Sunday, July 23, 2017

Cars in Yards: 1976 Chevrolet Malibu Classic, Part II - Exile on Craigslist


The rough, rusty colonnade looks solids and complete but a long way from roadworthy.

$200 project car. The old Malibu had lost a little shine by the time I saw it. A friend told my partner in grime, Ron Kidd, that he found a car in a yard that needed to be moved. That means “sold cheap” to guys like me. I learned the specifics after Ron hurriedly looked the car over one afternoon after work.

 “It’s all there. A silver 1976 Malibu Classic, 2-door, power steering/brakes, A/C, and it has a rear defroster!” said Ron. “The 350 engine looked complete. The black interior looks good too, it even has the original headliner in place.”

 After a winning endorsement like that, how could I say “no” to a $200 car? How is the body? Any rust?
 “No rust, straight,” Ron said. “It has power locks and roll-up windows!”
 Ron loves power locks and roll-up windows. Any oddball talking points that make a car unique get Ron’s motor running. His enthusiasm is contagious.

  “Tell the family, of the original owner, that I want it,” I said. “Sounds like a good deal. I don’t even need to see it.” Bold words from a guy who lives by two simple, hard-boiled, car buying rules:
  • Don’t buy a car you haven’t seen in person.
  • Don’t buy a car you haven’t driven, if operable.
This car only met one criteria. There was no chance this car could be driven. Still, I shrugged off the other criteria. This was a no-brainer.

Covering the entire bed of the wrecker, the 208-inch A-Body looks massive for a GM mid-size of 73-77 fame.
1976 Chevrolet Malibu Classic looks fast with the black steel wheels.

Dream plans
 A quick scan of the web offered images of ’73-’77 Chevys with massive tires, lowered stance, and Bassett steel racing wheels that borrow from the NASCAR look of the 1970s. I couldn’t wait to get the ’76 Malibu Classic home. What would it take to get my Malibu looking and driving good? I would soon be diagnosing the engine to see what it needed to make it fire up. Maybe she’ll run? I’ve bought cars for $300 and drove them home after some tinkering. Just add fresh gas and a hot battery. A $200 car is what dreams are made of.

Trailing the wrecker and watching as the prized project is delivered home.

Family history
 The Malibu was originally owned by Joe Scott, a career railroad man in Birmingham, Alabama. Barbara, his daughter, said he loved the car. But, his family never understood why he spoke so highly of the Malibu. It was just another one of the cars he eventually parked in the yard. Joe never sold any of his cars. Just parked them when the next car came along. When Joe passed away in 2016, at age 84, there were eight spare vehicles in his yard. Barbara said he was wary of car dealers or would-be buyers who might try to take advantage of him. He saw no reason to deal with the hassle if he could just park them. I also think it was because Joe liked his cars and trucks.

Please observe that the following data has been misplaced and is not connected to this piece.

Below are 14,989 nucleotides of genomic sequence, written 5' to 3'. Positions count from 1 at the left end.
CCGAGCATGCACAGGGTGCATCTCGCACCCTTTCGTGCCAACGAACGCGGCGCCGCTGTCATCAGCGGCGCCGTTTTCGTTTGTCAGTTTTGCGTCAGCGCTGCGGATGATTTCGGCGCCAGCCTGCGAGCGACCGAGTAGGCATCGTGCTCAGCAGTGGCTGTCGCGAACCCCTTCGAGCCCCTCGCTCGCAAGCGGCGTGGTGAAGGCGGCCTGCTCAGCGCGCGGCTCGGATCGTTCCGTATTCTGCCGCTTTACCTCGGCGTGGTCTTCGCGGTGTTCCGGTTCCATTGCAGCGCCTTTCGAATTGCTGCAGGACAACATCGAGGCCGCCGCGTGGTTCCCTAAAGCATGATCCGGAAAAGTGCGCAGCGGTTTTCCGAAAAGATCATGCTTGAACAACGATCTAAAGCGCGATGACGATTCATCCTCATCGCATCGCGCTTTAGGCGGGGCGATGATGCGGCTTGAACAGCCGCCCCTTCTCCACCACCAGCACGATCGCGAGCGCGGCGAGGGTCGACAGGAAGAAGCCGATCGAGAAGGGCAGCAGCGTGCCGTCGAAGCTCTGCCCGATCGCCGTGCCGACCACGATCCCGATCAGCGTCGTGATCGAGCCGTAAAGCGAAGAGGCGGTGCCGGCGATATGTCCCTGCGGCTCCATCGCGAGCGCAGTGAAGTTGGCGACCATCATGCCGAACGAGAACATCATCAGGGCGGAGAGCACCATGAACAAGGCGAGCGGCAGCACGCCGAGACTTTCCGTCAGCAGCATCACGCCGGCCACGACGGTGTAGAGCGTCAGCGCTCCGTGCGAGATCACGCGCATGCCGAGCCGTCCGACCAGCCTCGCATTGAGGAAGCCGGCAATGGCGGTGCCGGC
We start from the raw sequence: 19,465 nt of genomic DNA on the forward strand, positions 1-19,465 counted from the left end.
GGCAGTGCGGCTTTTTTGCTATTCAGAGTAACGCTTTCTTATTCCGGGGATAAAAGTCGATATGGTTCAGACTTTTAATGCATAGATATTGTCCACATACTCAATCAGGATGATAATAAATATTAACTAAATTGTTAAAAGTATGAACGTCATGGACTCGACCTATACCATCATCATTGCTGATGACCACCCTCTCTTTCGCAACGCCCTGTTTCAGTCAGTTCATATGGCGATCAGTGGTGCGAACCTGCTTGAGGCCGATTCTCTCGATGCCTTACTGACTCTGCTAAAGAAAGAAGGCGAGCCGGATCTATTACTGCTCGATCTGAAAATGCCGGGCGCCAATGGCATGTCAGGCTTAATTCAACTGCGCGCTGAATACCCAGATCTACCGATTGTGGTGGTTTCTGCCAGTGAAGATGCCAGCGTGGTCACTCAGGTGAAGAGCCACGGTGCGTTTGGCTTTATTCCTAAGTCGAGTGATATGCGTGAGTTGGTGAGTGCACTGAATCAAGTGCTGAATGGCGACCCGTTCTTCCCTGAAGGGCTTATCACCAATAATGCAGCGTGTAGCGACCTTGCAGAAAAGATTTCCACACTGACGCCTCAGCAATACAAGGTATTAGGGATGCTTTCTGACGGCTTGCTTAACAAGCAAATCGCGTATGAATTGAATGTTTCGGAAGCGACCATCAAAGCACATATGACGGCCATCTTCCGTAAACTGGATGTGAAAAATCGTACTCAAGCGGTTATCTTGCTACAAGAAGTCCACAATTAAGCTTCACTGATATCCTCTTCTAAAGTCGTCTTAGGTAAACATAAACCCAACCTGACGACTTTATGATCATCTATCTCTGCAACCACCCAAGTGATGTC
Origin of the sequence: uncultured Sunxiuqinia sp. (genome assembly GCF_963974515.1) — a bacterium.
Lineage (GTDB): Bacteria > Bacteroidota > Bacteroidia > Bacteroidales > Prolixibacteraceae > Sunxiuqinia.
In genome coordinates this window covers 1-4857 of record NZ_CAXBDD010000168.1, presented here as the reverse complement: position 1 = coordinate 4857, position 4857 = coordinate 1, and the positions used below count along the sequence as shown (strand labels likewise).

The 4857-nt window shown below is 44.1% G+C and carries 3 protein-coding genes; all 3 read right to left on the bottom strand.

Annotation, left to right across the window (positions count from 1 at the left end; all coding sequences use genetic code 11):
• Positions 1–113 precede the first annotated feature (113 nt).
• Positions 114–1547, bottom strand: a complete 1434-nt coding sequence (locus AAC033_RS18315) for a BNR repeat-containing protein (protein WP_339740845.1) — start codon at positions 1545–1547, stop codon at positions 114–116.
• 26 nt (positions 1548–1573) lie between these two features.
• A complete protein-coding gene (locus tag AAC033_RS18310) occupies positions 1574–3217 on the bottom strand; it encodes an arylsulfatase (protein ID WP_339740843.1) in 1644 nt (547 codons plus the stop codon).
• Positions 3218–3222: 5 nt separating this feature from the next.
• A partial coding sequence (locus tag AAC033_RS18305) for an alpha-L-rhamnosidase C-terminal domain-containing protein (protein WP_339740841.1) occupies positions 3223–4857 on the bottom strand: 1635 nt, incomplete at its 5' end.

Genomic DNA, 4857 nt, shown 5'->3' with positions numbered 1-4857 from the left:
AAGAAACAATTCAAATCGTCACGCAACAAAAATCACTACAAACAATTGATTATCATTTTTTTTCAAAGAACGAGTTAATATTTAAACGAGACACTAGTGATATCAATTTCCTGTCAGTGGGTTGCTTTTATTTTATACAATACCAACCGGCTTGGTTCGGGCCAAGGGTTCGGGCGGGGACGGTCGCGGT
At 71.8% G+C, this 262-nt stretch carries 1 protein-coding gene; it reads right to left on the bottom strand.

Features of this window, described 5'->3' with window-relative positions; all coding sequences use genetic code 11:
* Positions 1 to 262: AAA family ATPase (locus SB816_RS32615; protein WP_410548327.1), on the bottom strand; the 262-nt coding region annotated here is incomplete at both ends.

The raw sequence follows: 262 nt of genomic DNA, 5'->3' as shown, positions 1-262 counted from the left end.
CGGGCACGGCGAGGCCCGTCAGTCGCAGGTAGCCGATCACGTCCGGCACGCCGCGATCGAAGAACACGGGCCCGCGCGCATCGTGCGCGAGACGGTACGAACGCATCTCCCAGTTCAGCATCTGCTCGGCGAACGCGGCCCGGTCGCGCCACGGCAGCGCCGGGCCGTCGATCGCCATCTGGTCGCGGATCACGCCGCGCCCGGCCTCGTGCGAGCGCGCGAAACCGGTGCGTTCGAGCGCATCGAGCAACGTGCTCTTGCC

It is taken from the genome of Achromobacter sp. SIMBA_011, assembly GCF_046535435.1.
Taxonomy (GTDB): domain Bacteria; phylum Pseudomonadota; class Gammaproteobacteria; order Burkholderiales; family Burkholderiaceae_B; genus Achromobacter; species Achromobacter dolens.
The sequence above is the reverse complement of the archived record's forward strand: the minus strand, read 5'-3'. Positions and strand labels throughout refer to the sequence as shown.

104k on the odometer of ’76 Malibu Classic’s 350-V8.

Payment, pickup, and delivery
 It was official. A deal was made over the phone, with Joe’s daughter Barbara, that I would pick up the car ASAP and bring payment. On a steamy, 100-degree afternoon in Alabama I handed over the cash and waited on the wrecker driver. I brought along an air tank, jack, and a spare tire/wheel combo, to be used if needed. I filled each tire with close to 40-lbs of air and lifted the Malibu using the floor jack to remove a concrete block that was positioned under the frame near the engine. Everything was cleared away from the car and it was ready to move. Or so I thought.
 The large rollback wrecker was unable to reach the car deep in the backyard. The Malibu was tucked behind several obstacles, including outbuildings and field lines. “Chief,” the 72-year-old wrecker driver, a former police chief, tried to get the wrecker backed into place but the path was too narrow. This meant lots of pushing and shoving was needed to move the car closer to the wrecker. Pushing the 4,000-pound beast was made trickier because the tilt steering column was loose. Cranking hard on the steering wheel would inadvertently shift the car into park. What fun! Did I mention it was 100-degree day and half the car was painted black and it had a black vinyl interior? I jumped into the moldy sweatbox and cranked hard on the wheel while trying to hold it in neutral. Maybe this $200 Malibu idea was a bad one? The family of the seller even suggested as much. I was in it too far to back out now.